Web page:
GORE IN THE STORE
Directed by Denis Villneuve.
Starring Timothee Chalamet, Rebecca Ferguson, Zendaya, Oscar Isaac.
Science-fiction, US, 155 minutes, certificate 12.
Released in the UK in cinemas by Warner Bros on 21st October.
After a yearlong delay due to COVID, cinema audiences finally get to see what Denis Villeneuve could accomplish with Frank Herbert’s complex science-fiction saga. After the artistic success of BLADE RUNNER 2049, a sequel that despite its under performance at the box office became an immediate cult classic much like its predecessor, hopes were high that Villeneuve could succeed where the likes of Alejandro Jodorowsky and David Lynch struggled. Jodorowsky’s aborted attempt has long been thought of as one of the most spectacular films never made, captured expertly in the documentary JODOROWSKY’S DUNE, while Lynch’s flawed yet fascinating attempt has a singular style and design that has not really been seen in any big budget blockbuster since its 1984 release.
Where the previous film tried to cram Herbert’s first epic novel into two hours screen time with copious amounts of voiceover to help guide the viewer through the story’s many intergalactic locations, characters and political machinations this is a more controlled and paced out affair. Confidently asserting itself as DUNE: PART ONE in the opening credits, the resulting two and a half hour running time smoothly guides us through the first half of the opening volume without overwhelming an audience unfamiliar with the source material’s dense mythology that involves multiple mysterious objects and peoples such as the Kwisatz Haderach, Gom Jabbar and the Bene Gesserit.
So, here we concentrate on the Atreides, a royal family who are ordered by the unseen Emperor to relocate to the desert planet of Arrakis, in order to oversee the production of Spice, a mysterious hallucinogenic substance that aids the mysterious Navigators to traverse the great distances of space and time. A move that has angered their lifelong enemies the Harkonnen, who have previously occupied and profited from the planet much to the displeasure of the Fremen, the native people who call the vast deadly deserts of the planet their sacred home.
Paul Atreides, the son of Duke Leto and his partner Lady Jessica, has been experiencing mysterious visions involving the planet and has caught the attention of the Bene Gesserit, a secretive group of women with telepathic powers who Jessica turned her back on after falling in love with Leto. Why the Bene Gesserit are so interested in Paul and a conspiracy involving the Harkonnen moving against House Atreides lead the young man on a journey across the harsh planet and to a long-foretold destiny that could shake the universe to its very core.
As you can see there is a lot to set up here but Villeneuve manages it easily without letting the story get bogged down or confusing. The first two thirds of the film move swiftly, using expert world building with a sense of scale that has rarely been seen since Peter Jackson brought Middle Earth to the screen twenty years ago. The designs and size of the many spaceships and landscapes on show here will no doubt tickle the pleasure centres of sci-fi fans while the different cultures on display impress just as much. The comparisons of Arrakis to an occupied Middle East are unavoidable, which won’t be a surprise to Herbert’s fans as he pulled many influences for the concepts and languages for his books from there. Alongside this topical influence we also glimpse other diverse cultures such as the brutish and shadowy Harkonnen, led by a never more menacing Stellan Skarsgard as the floating obese figure of the Baron and the truly nightmarish and punishing world of the Sardaukar, the most feared army in this part of the galaxy.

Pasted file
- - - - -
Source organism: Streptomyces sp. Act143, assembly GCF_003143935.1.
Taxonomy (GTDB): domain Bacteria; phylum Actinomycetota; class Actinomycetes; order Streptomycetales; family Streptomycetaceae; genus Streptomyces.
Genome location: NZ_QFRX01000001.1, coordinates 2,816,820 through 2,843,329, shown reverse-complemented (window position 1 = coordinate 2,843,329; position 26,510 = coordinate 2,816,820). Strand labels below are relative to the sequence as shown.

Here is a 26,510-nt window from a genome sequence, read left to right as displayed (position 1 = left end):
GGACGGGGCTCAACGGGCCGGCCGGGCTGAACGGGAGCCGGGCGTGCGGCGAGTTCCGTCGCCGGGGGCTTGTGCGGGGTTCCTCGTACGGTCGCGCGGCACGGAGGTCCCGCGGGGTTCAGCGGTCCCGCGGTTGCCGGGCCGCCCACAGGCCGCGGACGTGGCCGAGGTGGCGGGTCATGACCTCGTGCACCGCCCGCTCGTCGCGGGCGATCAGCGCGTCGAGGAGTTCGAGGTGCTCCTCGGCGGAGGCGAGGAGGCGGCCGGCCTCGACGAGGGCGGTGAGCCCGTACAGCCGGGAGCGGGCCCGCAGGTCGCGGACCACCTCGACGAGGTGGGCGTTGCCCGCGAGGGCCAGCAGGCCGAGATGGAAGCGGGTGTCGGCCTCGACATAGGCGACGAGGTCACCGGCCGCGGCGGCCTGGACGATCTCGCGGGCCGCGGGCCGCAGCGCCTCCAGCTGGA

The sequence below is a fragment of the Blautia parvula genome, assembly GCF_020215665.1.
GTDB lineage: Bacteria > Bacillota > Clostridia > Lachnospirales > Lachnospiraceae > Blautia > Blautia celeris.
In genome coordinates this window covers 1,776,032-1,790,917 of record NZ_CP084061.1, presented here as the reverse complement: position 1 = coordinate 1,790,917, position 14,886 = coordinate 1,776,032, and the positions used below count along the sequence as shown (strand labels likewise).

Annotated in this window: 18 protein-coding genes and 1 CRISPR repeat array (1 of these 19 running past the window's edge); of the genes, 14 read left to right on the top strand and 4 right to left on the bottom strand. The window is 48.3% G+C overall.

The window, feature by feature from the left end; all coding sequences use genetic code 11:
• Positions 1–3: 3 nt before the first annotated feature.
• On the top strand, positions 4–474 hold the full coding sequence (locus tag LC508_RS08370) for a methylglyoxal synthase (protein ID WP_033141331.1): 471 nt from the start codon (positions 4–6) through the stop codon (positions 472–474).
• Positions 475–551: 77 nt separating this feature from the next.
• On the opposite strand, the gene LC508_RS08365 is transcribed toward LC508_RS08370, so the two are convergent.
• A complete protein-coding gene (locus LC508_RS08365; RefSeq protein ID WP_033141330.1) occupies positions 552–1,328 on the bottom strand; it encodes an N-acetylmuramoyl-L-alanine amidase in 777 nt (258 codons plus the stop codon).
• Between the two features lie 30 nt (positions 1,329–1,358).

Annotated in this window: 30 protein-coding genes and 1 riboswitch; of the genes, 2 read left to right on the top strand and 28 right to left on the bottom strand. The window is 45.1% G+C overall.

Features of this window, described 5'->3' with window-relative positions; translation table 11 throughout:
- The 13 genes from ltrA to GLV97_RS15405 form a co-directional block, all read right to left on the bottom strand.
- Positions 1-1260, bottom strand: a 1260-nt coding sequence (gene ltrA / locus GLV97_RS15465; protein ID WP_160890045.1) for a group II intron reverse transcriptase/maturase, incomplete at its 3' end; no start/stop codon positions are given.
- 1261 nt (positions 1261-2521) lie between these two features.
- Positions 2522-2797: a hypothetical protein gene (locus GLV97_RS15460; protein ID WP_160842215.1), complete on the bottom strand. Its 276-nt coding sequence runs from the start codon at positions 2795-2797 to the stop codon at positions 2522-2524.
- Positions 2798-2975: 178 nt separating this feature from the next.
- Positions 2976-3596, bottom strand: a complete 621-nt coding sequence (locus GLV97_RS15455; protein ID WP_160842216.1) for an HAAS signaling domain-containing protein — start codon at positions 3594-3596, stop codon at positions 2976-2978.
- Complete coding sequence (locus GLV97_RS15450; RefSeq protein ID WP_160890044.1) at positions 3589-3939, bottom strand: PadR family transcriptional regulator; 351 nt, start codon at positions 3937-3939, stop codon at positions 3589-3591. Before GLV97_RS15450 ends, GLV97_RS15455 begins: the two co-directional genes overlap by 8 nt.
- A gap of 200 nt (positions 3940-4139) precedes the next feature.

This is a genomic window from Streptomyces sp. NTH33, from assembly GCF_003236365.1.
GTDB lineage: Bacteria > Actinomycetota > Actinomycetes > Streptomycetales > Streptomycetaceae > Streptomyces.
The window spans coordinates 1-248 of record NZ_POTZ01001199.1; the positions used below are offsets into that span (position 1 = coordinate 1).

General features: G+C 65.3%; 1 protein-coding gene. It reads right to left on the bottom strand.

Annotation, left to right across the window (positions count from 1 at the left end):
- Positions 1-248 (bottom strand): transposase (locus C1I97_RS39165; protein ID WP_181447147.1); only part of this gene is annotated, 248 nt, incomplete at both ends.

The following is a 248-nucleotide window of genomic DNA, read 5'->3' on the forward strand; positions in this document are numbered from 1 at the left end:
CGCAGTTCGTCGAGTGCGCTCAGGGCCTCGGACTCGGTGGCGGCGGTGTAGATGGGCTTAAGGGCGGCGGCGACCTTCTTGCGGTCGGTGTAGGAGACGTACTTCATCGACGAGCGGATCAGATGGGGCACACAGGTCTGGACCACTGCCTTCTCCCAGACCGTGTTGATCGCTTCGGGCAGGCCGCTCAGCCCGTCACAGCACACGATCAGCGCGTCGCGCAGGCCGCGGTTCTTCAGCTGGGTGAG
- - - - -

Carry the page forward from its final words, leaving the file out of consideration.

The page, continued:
The impressive cast acquit themselves impressively here. As Paul, Timothee Chalamet gets to grips with a character confused and in the dark as to his part in all of this without ever coming across as self-centred or pitying. Whilst ably supported by the likes of Josh Brolin and Jason Momoa as his gruff tutors in combat, Rebecca Ferguson gives just as an impressive performance as his mother, another compelling character with an interesting part to play in future events.
While all this setting up is expertly done and whets the appetites of the book’s fans, newcomers should be just as impressed and hooked. This is big budget American film making done right. The spectacular visuals reach to a stunning crescendo with a night-time battle, impress with their fresh staging and composition, never feeling like run of the mill CGI and making demands of the viewer to see it on as big a screen as possible. Even if only to experience the absolute majesty of the gigantic sand worms that rip along under the desert creating massive tidal waves of sand.
If there is one complaint from myself it is only with the fact that we have to wait for part two, and that depends on if enough people turn out to see part one. In a world that seems to be becoming more adaptable to long form storytelling on screen let’s hope they grasp the opportunity with this wildly ambitious and spectacular adaptation that succeeds on just about every level. It only gets wilder and more ambitious from here.